Documents and Resources Related to Colorado and Denver’s Canada Goose Management
The following resources are presented in reverse chronological order to provide a clear picture of the documents, studies, agreements, and contracts that were and are being used to support and challenge the status quo of the management of Canada geese in Denver. Please be in touch with us via email if you discover documents that should be added to these resources.
2019 – 2020 Season
2020 – City and County of Denver Natural Resources Office, Resident Canada Goose Damage Management Program
This is the City and County of Denver’s 2020 plan for managing the Canada goose population in Denver.
April 9, 2020 (Effective) – USDA APHIS WS, Depredation Permit for Colorado
September, 2019 – USDA WS, Environmental Assessment, Bird Damage Management in Colorado
2018 – 2019 Season
July 31, 2019 – USDA APHIS WS, Annual Report Canada Goose Damage Management Efforts Denver Parks
June, 2019 – City and County of Denver Goose Management Program
June 5, 2019 (Effective) – USDA APHIS WS, Depredation Permit for Colorado
April, 2019 – Colorado Parks and Wildlife Colorado Resident Canada Goose Management Plan
October 22, 2018 – Cooperative Service Agreement Between City and County of Denver and USDA APHIS WS
January, 2013 – USDA APHIS WS, Final Environmental Assessment (EA) and Finding of No Significant Impact (FONSI) for Bird Damage in Management Colorado
January 7, 2013 – USDA APHIS WS, Finding of No Significant Impact (FONSI) for Bird Damage in Management Colorado
Denver’s 2A Five Year Plan 2020-2024 (2019) sets out the overall planning for Denver’s extensive parks and recreation system, including the intention to acquire new land for “riparian and upland wildlife habitat” and a line item budget including items such as five parks sweepers.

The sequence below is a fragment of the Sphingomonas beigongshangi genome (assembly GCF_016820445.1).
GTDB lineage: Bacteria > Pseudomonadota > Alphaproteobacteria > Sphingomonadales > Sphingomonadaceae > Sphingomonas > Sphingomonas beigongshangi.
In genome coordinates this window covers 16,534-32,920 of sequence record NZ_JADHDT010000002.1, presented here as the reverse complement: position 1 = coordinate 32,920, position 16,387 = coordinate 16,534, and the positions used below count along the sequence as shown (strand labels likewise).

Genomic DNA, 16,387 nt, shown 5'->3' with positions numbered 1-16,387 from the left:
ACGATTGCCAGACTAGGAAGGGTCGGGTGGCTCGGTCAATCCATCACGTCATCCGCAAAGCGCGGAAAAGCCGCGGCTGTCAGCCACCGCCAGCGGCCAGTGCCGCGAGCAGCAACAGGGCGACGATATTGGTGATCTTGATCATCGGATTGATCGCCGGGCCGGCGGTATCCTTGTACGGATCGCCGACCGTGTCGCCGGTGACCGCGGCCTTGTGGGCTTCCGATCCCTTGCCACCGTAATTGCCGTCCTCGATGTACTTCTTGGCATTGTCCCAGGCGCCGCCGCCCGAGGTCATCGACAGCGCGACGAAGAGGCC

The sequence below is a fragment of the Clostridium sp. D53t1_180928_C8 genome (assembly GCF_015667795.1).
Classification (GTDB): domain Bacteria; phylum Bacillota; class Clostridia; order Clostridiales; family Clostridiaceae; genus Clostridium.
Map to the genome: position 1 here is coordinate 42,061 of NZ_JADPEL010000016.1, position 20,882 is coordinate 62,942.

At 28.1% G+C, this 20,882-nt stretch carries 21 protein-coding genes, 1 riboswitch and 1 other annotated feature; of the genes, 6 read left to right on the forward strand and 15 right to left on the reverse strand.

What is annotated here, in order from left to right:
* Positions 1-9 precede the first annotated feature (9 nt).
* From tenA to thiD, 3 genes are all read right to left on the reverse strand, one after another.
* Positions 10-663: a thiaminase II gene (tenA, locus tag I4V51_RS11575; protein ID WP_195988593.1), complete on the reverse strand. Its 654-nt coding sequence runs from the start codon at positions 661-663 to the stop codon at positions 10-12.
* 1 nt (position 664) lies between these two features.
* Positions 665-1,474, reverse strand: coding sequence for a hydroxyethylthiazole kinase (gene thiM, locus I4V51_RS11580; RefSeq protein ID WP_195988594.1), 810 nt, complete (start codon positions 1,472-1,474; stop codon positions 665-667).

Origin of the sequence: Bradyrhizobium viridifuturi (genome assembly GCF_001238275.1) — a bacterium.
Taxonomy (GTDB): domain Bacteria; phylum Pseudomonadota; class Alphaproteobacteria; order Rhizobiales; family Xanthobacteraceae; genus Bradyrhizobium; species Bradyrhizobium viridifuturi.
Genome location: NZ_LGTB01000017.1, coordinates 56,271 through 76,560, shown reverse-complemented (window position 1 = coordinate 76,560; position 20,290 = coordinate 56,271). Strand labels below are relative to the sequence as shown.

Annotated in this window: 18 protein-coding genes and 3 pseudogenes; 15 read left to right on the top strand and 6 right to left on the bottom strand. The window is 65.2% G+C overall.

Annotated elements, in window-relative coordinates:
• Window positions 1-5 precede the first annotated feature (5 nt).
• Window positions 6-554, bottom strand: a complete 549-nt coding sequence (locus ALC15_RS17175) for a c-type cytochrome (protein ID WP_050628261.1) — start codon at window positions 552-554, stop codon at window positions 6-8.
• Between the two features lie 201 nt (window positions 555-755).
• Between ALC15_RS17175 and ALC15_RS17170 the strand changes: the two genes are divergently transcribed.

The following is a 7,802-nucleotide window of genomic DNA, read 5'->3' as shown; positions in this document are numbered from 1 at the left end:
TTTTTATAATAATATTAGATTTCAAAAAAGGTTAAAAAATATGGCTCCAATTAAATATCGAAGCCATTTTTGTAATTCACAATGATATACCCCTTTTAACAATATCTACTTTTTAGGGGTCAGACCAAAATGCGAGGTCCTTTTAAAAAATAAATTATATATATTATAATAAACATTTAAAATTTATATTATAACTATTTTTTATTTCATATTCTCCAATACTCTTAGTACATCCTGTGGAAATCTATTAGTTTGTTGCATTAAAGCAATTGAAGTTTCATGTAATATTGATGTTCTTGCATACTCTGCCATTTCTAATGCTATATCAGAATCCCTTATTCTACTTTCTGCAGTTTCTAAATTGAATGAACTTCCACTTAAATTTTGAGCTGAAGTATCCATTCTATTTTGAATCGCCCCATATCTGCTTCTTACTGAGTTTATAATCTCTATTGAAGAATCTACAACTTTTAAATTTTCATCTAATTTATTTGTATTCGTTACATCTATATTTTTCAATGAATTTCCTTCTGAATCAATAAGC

Denver’s Game Plan for a Healthy City (2019) is part of the city’s Denveright plans for land use, mobility, parks, and recreational resources. A strategy adopted in this plan is to manage Canada Geese “and their waste impacts on park landscapes” that include “modifying vegetation in parks to discourage geese habitation and allowable population control measures.”
Denver’s Water Management Plan (2018/19) includes a section on the impact of re-use water in Denver parks.
Denver’s Lake Management and Protection Plan (2004) is an important document for understanding the history and prior conditions of Denver’s lakes, including the geese attracted to them.
Denver’s Water Quality Report: Grasmere Lake (2014) showing the drastic increase of inorganic nitrogen in Grasmere Lake inflow
(City Ditch) and at mid-lake (2002 – 2014) after the switch to re-use water.